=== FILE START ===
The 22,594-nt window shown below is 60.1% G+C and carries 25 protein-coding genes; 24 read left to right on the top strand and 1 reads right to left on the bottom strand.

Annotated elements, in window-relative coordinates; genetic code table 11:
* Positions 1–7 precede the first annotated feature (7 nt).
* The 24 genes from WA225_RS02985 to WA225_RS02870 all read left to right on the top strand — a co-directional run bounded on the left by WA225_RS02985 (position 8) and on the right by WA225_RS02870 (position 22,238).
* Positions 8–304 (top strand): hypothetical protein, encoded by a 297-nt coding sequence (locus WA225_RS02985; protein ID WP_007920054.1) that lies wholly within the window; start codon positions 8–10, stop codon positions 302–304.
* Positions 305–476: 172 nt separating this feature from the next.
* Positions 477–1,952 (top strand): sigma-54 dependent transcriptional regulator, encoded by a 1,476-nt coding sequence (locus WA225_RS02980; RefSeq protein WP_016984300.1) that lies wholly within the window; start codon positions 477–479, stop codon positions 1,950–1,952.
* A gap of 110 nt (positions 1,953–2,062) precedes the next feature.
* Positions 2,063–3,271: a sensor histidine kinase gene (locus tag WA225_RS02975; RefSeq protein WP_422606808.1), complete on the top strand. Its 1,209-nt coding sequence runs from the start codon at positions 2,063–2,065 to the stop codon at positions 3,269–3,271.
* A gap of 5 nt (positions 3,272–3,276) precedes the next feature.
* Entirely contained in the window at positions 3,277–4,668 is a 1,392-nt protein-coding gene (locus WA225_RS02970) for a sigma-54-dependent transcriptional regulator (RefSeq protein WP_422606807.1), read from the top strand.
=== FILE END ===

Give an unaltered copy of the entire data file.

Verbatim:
The 22,594-nt window shown below is 60.1% G+C and carries 25 protein-coding genes; 24 read left to right on the top strand and 1 reads right to left on the bottom strand.

Annotated elements, in window-relative coordinates; genetic code table 11:
* Positions 1–7 precede the first annotated feature (7 nt).
* The 24 genes from WA225_RS02985 to WA225_RS02870 all read left to right on the top strand — a co-directional run bounded on the left by WA225_RS02985 (position 8) and on the right by WA225_RS02870 (position 22,238).
* Positions 8–304 (top strand): hypothetical protein, encoded by a 297-nt coding sequence (locus WA225_RS02985; protein ID WP_007920054.1) that lies wholly within the window; start codon positions 8–10, stop codon positions 302–304.
* Positions 305–476: 172 nt separating this feature from the next.
* Positions 477–1,952 (top strand): sigma-54 dependent transcriptional regulator, encoded by a 1,476-nt coding sequence (locus WA225_RS02980; RefSeq protein WP_016984300.1) that lies wholly within the window; start codon positions 477–479, stop codon positions 1,950–1,952.
* A gap of 110 nt (positions 1,953–2,062) precedes the next feature.
* Positions 2,063–3,271: a sensor histidine kinase gene (locus tag WA225_RS02975; RefSeq protein WP_422606808.1), complete on the top strand. Its 1,209-nt coding sequence runs from the start codon at positions 2,063–2,065 to the stop codon at positions 3,269–3,271.
* A gap of 5 nt (positions 3,272–3,276) precedes the next feature.
* Entirely contained in the window at positions 3,277–4,668 is a 1,392-nt protein-coding gene (locus WA225_RS02970) for a sigma-54-dependent transcriptional regulator (RefSeq protein WP_422606807.1), read from the top strand.